According to the program’s website, students get hands-on research experience in all aspects of a major scientific campaign, from detailed planning on how to achieve mission objectives to formal presentation of results and conclusions to peers and others.

“I applied for this internship because I am interested in working for an agency like NASA for my future career, and by interning for one, I knew it would grow my network and give me access to recommendation letters that would be valuable when I went to find a job and apply to graduate school,” Jarnot said.

The internship included flying in the NASA DC-8 research plane, riding in the chase car during an ER-2 research plane takeoff, tours of NASA laboratories, lectures from prominent scientists and the opportunity to work with top scientists in airborne research.

The NASA DC-8 research plane trip was a six-hour flight through the San Joaquin Valley. The plane flew at about 1,000 feet most of the time but reached a maximum altitude of 40,000 feet during an air column spiral. To prepare for the flight, Jarnot and his colleagues took a tour of the NASA Armstrong Flight Research Center hangar and underwent a flight safety briefing where a variety of safety equipment was demonstrated.

“During the flight, my research partner and I collected air samples using the Whole Air Sampler, which uses a bellows pump to suck air in from outside the plane and into vacuum canisters stored on the plane,” Jarnot said. “These canisters were then transported to the Rowland-Blake lab at University of California, Irvine where my research group and I analyzed them for 99 trace gases using a wide array of gas chromatography instruments.”

Jarnot also took tours of NASA laboratories such as the Dryden Flight Research Center, the Palomar Observatory and the Jet Propulsion Laboratory, as well as universities such as the California Institute of Technology and the University of California, Irvine. Some prominent scientists he heard speak were Mike Brown, the man who “killed” Pluto, and Kirsten Siebach who works with the Mars Curiosity Rover.

In addition to this, he had the experience of meeting some of the top airborne research scientists, including Bruce Doddridge, Barry Lefer and Jim Crawford of NASA Langley; Emily Schaller of the National Suborbital Education Research Center; Don Blake from the University of California, Irvine; Sally Pusede from the University of Virginia; Dar Roberts from the University of California, Santa Barbara; Raphael Kudela of the University of California, Santa Cruz; Randy Albertson, deputy director of the NASA Airborne Science Program; and Henry Fuelberg from Florida State University.

“I had the pleasure of getting to know these people as professionals, as well as in casual settings,” Jarnot said. “I also had the pleasure of meeting 31 other brilliant students from all over the United States and getting to know each and every one of them.”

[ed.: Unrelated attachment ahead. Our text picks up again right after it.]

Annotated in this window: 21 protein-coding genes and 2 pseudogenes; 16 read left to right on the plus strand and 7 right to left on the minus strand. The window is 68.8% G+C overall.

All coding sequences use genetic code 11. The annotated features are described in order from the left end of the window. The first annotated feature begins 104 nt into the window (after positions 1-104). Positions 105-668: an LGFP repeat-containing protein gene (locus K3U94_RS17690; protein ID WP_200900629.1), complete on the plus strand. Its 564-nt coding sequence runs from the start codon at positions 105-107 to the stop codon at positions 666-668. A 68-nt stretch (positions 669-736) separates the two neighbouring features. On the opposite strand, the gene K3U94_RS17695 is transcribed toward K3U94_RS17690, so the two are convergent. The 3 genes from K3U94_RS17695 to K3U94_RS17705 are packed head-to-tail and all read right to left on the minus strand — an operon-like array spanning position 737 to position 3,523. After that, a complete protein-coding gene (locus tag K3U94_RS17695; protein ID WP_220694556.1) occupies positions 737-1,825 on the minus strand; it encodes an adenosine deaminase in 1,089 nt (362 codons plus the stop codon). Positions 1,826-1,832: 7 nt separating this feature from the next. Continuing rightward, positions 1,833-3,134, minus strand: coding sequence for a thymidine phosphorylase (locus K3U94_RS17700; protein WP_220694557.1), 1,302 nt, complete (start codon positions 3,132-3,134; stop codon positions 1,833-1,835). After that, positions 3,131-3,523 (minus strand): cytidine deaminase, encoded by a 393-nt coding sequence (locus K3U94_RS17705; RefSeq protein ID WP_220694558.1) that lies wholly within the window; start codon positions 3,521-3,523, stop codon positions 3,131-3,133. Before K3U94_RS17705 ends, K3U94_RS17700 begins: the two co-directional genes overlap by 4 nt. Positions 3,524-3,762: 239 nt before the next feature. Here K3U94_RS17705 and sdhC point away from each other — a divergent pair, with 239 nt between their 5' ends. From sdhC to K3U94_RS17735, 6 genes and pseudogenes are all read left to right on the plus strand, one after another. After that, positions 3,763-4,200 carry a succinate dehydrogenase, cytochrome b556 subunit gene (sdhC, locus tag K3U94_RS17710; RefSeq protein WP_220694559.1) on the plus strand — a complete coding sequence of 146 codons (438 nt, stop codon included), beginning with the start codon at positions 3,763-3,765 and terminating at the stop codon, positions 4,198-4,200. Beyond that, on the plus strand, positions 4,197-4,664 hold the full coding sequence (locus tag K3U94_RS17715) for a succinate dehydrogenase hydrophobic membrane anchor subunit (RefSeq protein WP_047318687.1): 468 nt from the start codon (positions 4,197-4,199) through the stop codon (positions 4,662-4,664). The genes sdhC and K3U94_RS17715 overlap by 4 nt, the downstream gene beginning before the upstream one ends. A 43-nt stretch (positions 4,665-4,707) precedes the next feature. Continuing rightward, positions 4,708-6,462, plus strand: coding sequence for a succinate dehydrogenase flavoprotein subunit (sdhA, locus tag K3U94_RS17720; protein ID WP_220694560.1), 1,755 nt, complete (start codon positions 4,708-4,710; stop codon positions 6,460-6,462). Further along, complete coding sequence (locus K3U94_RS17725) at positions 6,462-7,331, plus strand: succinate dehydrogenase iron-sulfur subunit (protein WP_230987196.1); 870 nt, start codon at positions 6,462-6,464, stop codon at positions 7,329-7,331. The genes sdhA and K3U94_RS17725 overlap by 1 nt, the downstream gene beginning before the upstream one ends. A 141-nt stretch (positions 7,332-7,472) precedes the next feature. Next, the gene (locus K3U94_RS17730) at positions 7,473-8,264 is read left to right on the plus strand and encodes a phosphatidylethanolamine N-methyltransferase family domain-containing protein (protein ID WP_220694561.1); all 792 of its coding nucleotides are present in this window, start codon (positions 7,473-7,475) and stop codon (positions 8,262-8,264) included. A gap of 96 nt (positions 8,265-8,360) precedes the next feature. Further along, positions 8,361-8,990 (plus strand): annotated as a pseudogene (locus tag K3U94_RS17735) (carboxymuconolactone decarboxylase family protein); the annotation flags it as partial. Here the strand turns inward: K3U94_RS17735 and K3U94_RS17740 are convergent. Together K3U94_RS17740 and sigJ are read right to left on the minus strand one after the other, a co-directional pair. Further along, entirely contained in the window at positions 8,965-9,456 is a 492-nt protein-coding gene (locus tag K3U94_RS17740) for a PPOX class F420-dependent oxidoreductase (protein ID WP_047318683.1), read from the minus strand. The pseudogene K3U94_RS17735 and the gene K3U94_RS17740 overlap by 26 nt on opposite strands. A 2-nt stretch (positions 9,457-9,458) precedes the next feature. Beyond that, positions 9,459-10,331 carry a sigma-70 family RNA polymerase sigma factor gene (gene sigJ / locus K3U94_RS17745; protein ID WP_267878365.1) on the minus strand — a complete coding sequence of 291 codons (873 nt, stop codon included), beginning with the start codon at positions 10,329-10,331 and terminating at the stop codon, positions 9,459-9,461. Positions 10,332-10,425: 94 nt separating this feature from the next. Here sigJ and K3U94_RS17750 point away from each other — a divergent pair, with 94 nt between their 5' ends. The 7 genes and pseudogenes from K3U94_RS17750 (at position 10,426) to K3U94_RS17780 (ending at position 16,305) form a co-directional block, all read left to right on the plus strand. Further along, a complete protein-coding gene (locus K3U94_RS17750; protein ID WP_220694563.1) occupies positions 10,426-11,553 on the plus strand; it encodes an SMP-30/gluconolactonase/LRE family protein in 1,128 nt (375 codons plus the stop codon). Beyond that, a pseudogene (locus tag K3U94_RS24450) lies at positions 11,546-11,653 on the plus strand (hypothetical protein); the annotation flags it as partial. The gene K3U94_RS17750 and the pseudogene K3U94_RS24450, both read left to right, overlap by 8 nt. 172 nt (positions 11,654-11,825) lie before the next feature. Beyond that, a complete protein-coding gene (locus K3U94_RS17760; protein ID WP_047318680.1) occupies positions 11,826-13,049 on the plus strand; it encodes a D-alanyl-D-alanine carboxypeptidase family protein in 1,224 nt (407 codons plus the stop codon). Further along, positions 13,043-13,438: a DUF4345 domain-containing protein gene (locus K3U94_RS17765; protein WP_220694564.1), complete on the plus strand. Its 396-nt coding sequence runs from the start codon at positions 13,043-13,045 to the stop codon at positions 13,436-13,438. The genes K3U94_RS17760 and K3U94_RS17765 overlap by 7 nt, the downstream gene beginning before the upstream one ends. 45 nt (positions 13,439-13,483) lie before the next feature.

Jarnot credited his Hood College academics and the career center for preparing him for this internship.

“I could not have gotten into this internship without the education and experience I have received at Hood,” Jarnot said. “I utilized my chemistry background from my courses and prior internship here at Hood in order to complete my research project at SARP. I also called upon my math education from Hood in order to analyze and organize the raw data from the canister samples in order to discover meaningful results.”

Jarnot said he used the skills he learned from the career center to more effectively network with the scientists and NASA management that he met at SARP, and he has already sent his résumé to a hiring manager from General Atomics who he met during the internship.

To view a video of Alex Jarnot presenting research findings during the program, visit

Pictured above: Alex Jarnot with a member of his research group, Julia Black of Scripps College, during the DC-8 flight

Dinking Ceremony

Opening Convocation 2016

Hood College marked the start of its 124th academic year with its annual Convocation ceremony Monday morning in the Hodson Outdoor Theater on campus.

The morning began with the traditional dinking ceremony during which the incoming class received their dinks, blue for their class color. The students and faculty then processed into the Hodson Outdoor Theater.

Bill Brown, vice president for enrollment management, introduced the incoming class to the campus community; President Andrea E. Chapdelaine, Ph.D., and Logan Samuels, president of the Student Government Association, welcomed new and returning students to campus; Debbie Ricker, Ph.D., new provost and vice president for academic affairs, recognized outstanding student achievements; Karen Hoffman, Ph.D., associate professor of philosophy and chair of the department of philosophy and religious studies, delivered the keynote address; and Joy Miller Beveridge ’82 shared greetings from alumni and her fond memories of her time as a student.

Hoffman told the students: “My hope is not just that you look back on today as the start of an exciting new academic year, but that you look back on all your college years as the start of a life-long love of learning, a passionate engagement with the world and the beings that inhabit it, a compassionate commitment to improving the lives of others, and a deeper understanding of who you are, who you want to become and how you can make a difference.”